I left Berry and hastened back to the car.
Exclamations of surprise greeted my issuing from the lane, and I could read the same unspoken query in four faces at once.
“We’re first in the field so far,” I said. There was a gasp of relief. “Come along. We’ve found a way for you.”
Adele and Jill were already out of the car. Daphne and Jonah made haste to alight.
“Think we can leave her?” said Jonah, with a nod at the Rolls.
“Oh, yes. We shan’t be a minute.”
Hurriedly we padded back the way I had come. Berry was still at the door, and in silence we followed him to where he and I had stood looking and listening a few minutes before.
“O-o-oh!” cried Jill, in an excited whisper.
“What about it, Adele?” said Berry.
Adele looked about her, knitting her brows. Then—
“I’m afraid to say anything,” she said. “It may be the place I sat. I can’t say it isn’t. But it’s so altered. I think, if the grass was cut....”
“What did I say?” said my brother-in-law.
“But the pedestal was exactly that height. That I’ll swear. And it stood on a step.”
“What did the words look like?” said I.
“They were carved in block letters on the side of the cornice.”
As carefully as I could, I stepped to the sundial. As I came up to it, my foot encountered a step....
The column was unusually massive, and the dial must have been two feet square. Lichened and weather-beaten, an inscription upon the cornice was yet quite easy to read.
And the words were carved in block lettering....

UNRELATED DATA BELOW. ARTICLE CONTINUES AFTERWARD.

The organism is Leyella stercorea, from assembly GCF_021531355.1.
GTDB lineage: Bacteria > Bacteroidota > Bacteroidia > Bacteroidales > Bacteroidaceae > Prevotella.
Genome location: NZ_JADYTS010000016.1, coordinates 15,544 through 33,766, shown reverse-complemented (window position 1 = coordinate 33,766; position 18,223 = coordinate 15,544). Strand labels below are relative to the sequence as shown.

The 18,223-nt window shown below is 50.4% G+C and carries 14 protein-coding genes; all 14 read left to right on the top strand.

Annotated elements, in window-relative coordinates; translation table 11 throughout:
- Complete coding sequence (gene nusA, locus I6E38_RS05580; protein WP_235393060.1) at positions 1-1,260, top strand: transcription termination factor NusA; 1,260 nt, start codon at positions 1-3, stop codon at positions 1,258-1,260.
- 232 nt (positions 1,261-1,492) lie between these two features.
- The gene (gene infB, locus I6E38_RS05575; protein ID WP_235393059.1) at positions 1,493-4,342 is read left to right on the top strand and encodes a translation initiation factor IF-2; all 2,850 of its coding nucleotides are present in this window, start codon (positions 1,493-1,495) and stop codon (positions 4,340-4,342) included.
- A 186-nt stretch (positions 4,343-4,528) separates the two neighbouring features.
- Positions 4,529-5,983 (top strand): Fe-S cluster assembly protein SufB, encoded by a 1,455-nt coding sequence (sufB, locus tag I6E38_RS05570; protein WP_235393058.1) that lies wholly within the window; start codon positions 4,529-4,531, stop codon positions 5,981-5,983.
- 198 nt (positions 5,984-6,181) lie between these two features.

A buzz of excitement succeeded my report. Then Daphne turned quickly and looked searchingly at the house.
“I feel as if we were being watched,” she said, shuddering. “Let’s get back to the car.”
As Jonah followed the girls into the lane—
“What about bolting the door?” said I.
Berry shook his head.
“Doesn’t matter,” he said. “Any way, we’ve trodden the grass down. Besides, there’s nothing to hide.”
We dragged the door to and hastened after the others.
As we climbed into the car, Jonah started the engine.
“What are the orders?” he said. “Is Miller the agent? You never said.”
“Yes,” said I. “We’d better go straight to Brooch.”
Our way lay past the main entrance of The Lawn.
As we approached this, Jonah exclaimed and set his foot on the brake.
Leaning against the wall was a bicycle, and there was a man’s figure busy about the gates. He appeared to be climbing over....
As we came up alongside, he looked at us curiously. Then he went on with his work.
A moment later he slid a pair of pliers into his pocket and, wringing the board clear of its fastenings, lowered it to the ground.